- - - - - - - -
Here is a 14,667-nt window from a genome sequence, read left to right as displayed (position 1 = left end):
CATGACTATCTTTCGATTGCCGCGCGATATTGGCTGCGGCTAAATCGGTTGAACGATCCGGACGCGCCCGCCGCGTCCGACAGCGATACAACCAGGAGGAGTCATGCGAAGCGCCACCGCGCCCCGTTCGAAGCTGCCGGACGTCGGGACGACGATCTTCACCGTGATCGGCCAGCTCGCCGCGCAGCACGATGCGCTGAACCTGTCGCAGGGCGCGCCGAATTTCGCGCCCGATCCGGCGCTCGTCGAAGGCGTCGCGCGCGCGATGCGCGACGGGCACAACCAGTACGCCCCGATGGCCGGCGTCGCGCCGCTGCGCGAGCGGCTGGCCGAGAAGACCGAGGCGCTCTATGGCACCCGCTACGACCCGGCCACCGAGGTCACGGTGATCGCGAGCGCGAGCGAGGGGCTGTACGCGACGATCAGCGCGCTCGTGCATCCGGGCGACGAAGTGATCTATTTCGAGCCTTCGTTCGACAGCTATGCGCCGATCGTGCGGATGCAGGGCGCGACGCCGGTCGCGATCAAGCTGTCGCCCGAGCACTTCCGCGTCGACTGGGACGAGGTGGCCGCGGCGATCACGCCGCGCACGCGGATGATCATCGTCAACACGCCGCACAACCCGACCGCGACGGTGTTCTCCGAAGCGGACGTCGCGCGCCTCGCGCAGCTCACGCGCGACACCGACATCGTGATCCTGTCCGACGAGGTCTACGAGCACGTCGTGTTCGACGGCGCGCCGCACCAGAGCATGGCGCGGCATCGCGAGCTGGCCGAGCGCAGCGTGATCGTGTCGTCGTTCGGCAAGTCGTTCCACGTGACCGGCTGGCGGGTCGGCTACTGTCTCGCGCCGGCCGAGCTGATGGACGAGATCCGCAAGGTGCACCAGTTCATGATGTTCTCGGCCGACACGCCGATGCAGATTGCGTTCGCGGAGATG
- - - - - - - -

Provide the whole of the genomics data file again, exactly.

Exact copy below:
Here is a 14,667-nt window from a genome sequence, read left to right as displayed (position 1 = left end):
CATGACTATCTTTCGATTGCCGCGCGATATTGGCTGCGGCTAAATCGGTTGAACGATCCGGACGCGCCCGCCGCGTCCGACAGCGATACAACCAGGAGGAGTCATGCGAAGCGCCACCGCGCCCCGTTCGAAGCTGCCGGACGTCGGGACGACGATCTTCACCGTGATCGGCCAGCTCGCCGCGCAGCACGATGCGCTGAACCTGTCGCAGGGCGCGCCGAATTTCGCGCCCGATCCGGCGCTCGTCGAAGGCGTCGCGCGCGCGATGCGCGACGGGCACAACCAGTACGCCCCGATGGCCGGCGTCGCGCCGCTGCGCGAGCGGCTGGCCGAGAAGACCGAGGCGCTCTATGGCACCCGCTACGACCCGGCCACCGAGGTCACGGTGATCGCGAGCGCGAGCGAGGGGCTGTACGCGACGATCAGCGCGCTCGTGCATCCGGGCGACGAAGTGATCTATTTCGAGCCTTCGTTCGACAGCTATGCGCCGATCGTGCGGATGCAGGGCGCGACGCCGGTCGCGATCAAGCTGTCGCCCGAGCACTTCCGCGTCGACTGGGACGAGGTGGCCGCGGCGATCACGCCGCGCACGCGGATGATCATCGTCAACACGCCGCACAACCCGACCGCGACGGTGTTCTCCGAAGCGGACGTCGCGCGCCTCGCGCAGCTCACGCGCGACACCGACATCGTGATCCTGTCCGACGAGGTCTACGAGCACGTCGTGTTCGACGGCGCGCCGCACCAGAGCATGGCGCGGCATCGCGAGCTGGCCGAGCGCAGCGTGATCGTGTCGTCGTTCGGCAAGTCGTTCCACGTGACCGGCTGGCGGGTCGGCTACTGTCTCGCGCCGGCCGAGCTGATGGACGAGATCCGCAAGGTGCACCAGTTCATGATGTTCTCGGCCGACACGCCGATGCAGATTGCGTTCGCGGAGATG